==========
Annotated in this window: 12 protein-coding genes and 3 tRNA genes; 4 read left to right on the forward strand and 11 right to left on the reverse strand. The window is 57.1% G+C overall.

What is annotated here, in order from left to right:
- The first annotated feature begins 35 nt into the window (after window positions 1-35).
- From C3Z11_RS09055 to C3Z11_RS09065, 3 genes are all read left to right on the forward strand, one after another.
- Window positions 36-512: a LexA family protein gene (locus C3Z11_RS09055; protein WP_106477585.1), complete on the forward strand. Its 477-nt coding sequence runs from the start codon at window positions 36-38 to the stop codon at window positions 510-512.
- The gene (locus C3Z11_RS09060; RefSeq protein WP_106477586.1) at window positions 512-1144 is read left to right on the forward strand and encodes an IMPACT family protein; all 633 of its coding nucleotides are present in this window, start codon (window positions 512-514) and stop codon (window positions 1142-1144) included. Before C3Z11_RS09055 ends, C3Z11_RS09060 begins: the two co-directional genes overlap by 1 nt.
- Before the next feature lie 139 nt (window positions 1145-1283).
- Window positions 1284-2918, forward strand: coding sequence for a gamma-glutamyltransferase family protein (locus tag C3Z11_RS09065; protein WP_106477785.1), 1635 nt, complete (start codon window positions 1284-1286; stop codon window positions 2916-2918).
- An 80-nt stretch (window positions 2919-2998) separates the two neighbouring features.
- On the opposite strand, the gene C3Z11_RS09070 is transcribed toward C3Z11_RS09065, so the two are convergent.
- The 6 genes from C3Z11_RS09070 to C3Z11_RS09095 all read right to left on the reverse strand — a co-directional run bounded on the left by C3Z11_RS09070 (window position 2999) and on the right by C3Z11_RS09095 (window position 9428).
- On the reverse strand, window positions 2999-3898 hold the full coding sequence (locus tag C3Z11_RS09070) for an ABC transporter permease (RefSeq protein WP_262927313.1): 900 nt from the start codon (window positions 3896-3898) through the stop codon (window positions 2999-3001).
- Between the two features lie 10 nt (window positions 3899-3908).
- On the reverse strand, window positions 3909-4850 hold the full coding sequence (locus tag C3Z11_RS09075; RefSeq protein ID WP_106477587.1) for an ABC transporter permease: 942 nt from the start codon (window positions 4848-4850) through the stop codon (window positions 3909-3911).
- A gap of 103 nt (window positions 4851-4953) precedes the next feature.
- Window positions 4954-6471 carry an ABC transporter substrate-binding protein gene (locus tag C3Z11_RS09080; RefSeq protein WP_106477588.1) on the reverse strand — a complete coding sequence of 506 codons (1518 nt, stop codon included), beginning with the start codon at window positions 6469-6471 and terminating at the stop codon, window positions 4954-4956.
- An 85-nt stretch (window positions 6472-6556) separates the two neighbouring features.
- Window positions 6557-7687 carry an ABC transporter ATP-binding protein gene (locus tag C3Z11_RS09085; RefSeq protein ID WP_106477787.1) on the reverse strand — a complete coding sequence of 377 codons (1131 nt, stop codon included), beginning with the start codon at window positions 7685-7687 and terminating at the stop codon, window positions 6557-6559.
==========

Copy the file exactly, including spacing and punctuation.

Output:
Annotated in this window: 12 protein-coding genes and 3 tRNA genes; 4 read left to right on the forward strand and 11 right to left on the reverse strand. The window is 57.1% G+C overall.

What is annotated here, in order from left to right:
- The first annotated feature begins 35 nt into the window (after window positions 1-35).
- From C3Z11_RS09055 to C3Z11_RS09065, 3 genes are all read left to right on the forward strand, one after another.
- Window positions 36-512: a LexA family protein gene (locus C3Z11_RS09055; protein WP_106477585.1), complete on the forward strand. Its 477-nt coding sequence runs from the start codon at window positions 36-38 to the stop codon at window positions 510-512.
- The gene (locus C3Z11_RS09060; RefSeq protein WP_106477586.1) at window positions 512-1144 is read left to right on the forward strand and encodes an IMPACT family protein; all 633 of its coding nucleotides are present in this window, start codon (window positions 512-514) and stop codon (window positions 1142-1144) included. Before C3Z11_RS09055 ends, C3Z11_RS09060 begins: the two co-directional genes overlap by 1 nt.
- Before the next feature lie 139 nt (window positions 1145-1283).
- Window positions 1284-2918, forward strand: coding sequence for a gamma-glutamyltransferase family protein (locus tag C3Z11_RS09065; protein WP_106477785.1), 1635 nt, complete (start codon window positions 1284-1286; stop codon window positions 2916-2918).
- An 80-nt stretch (window positions 2919-2998) separates the two neighbouring features.
- On the opposite strand, the gene C3Z11_RS09070 is transcribed toward C3Z11_RS09065, so the two are convergent.
- The 6 genes from C3Z11_RS09070 to C3Z11_RS09095 all read right to left on the reverse strand — a co-directional run bounded on the left by C3Z11_RS09070 (window position 2999) and on the right by C3Z11_RS09095 (window position 9428).
- On the reverse strand, window positions 2999-3898 hold the full coding sequence (locus tag C3Z11_RS09070) for an ABC transporter permease (RefSeq protein WP_262927313.1): 900 nt from the start codon (window positions 3896-3898) through the stop codon (window positions 2999-3001).
- Between the two features lie 10 nt (window positions 3899-3908).
- On the reverse strand, window positions 3909-4850 hold the full coding sequence (locus tag C3Z11_RS09075; RefSeq protein ID WP_106477587.1) for an ABC transporter permease: 942 nt from the start codon (window positions 4848-4850) through the stop codon (window positions 3909-3911).
- A gap of 103 nt (window positions 4851-4953) precedes the next feature.
- Window positions 4954-6471 carry an ABC transporter substrate-binding protein gene (locus tag C3Z11_RS09080; RefSeq protein WP_106477588.1) on the reverse strand — a complete coding sequence of 506 codons (1518 nt, stop codon included), beginning with the start codon at window positions 6469-6471 and terminating at the stop codon, window positions 4954-4956.
- An 85-nt stretch (window positions 6472-6556) separates the two neighbouring features.
- Window positions 6557-7687 carry an ABC transporter ATP-binding protein gene (locus tag C3Z11_RS09085; RefSeq protein ID WP_106477787.1) on the reverse strand — a complete coding sequence of 377 codons (1131 nt, stop codon included), beginning with the start codon at window positions 7685-7687 and terminating at the stop codon, window positions 6557-6559.